Brigitta Lurger

The project of the unification of European contract law involves a number of crucial questions concerning the principal role and function of contract law in our present European societies. These questions have neither been answered nor dealt with sufficiently in the course of the ongoing preparations for the unification of contract law in Europe. One of the most important challenges to our traditional conceptions of contract law is presented by the need to incorporate into the general rules of contract law the meanwhile huge number of contract law norms of protective character, which can be found in various national consumer protection or other statutes as well as in EC directives and EC-block exemption regulations. The author makes detailed suggestions for the incorporation of rights of information, rights of revocation and the control of the contractual fairness into the general rules of contract law. From the new body of protective contract law rules and the open standards of general contract law (good faith, Treu und Glauben, unconscionability, gute Sitten, etc.) the principle of solidarity seems to emerge as a counterprinciple to the principle of freedom of contract. This principle is not restricted to the protection of weaker parties or to the good faith standard. It includes duties of cooperation and loyality and it also applies to general default rules like the rules of breach of contract. The crucial question of where solidarity must end and the freedom to the egotistic pursuit of a party's own interests has to apply can be anwered only in parts by the theories of "Ordoliberalism" and of economic analysis of law. More appropriate concepts like the theory of a "social market" by H. Collins deal with the tasks of contract law on a more general basis by referring to the creation of a desirable society or to valuable ways of life. These latter theories are apt to deal with issues of solidarity, corrective and distributive justice, and the whole spectrum of societal interests implied in contract law.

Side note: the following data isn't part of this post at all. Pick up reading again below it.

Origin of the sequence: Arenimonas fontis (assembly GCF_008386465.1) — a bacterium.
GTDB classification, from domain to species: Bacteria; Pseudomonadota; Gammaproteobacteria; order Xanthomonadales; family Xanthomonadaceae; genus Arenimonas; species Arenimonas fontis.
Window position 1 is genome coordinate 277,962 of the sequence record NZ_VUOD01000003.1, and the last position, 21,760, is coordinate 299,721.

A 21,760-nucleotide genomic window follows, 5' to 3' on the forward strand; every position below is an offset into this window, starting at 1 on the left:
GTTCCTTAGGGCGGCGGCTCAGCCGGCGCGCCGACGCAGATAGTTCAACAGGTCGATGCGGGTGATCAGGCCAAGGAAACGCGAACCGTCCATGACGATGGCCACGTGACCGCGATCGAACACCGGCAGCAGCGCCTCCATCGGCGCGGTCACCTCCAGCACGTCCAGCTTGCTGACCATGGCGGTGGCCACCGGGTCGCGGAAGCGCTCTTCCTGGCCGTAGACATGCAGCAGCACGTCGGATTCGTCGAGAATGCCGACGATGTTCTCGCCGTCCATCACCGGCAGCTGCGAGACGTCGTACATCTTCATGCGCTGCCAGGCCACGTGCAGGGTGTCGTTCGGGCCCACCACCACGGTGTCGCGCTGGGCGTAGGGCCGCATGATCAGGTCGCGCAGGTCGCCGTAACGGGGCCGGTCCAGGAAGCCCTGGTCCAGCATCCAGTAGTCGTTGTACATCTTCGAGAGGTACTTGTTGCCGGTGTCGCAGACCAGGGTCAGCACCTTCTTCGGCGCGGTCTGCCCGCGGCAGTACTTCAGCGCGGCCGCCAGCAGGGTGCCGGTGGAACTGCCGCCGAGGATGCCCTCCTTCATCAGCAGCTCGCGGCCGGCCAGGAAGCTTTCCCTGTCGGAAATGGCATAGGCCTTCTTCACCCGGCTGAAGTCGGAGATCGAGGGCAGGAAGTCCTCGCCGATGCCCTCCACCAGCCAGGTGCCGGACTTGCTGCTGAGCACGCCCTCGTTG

Cite as: B. Lurger, Prinzipien eines Europäischen Vertragsrechts: Liberal, Marktfunktional, Solidarisch oder ...?', vol. 2.1 ELECTRONIC JOURNAL OF COMPARATIVE LAW, (March 1998), <>


1. Die Kluft zwischen dem allgemeinen Vertragsrecht und dem zwingenden sondergesetzlichen Recht zum Schutz einer Vertragspartei und der empfohlene Brückenschlag
2. Das Phänomen der sondergesetzlichen Entwicklungen im Überblick
2.1 Informationspflichten, Werbe- und Verkaufspraktiken
2.2 Widerrufsrechte
2.3 Inhaltliche Eingriffe in den Vertrag
3. Die Vereinbarkeit mit dem allgemeinen Vertragsrecht
4. Die Entwicklung allgemeiner Prinzipien
5. Die Geltung des Prinzips der vertraglichen Solidarität im Recht der Leistungsstörungen
6. Offene Fragen
7. Lösung der offenen Fragen mit dem Ordoliberalismus?
8. Das Markt- und Vertragsmodell von Collins und die distributive Gerechtigkeit
9. Fazit

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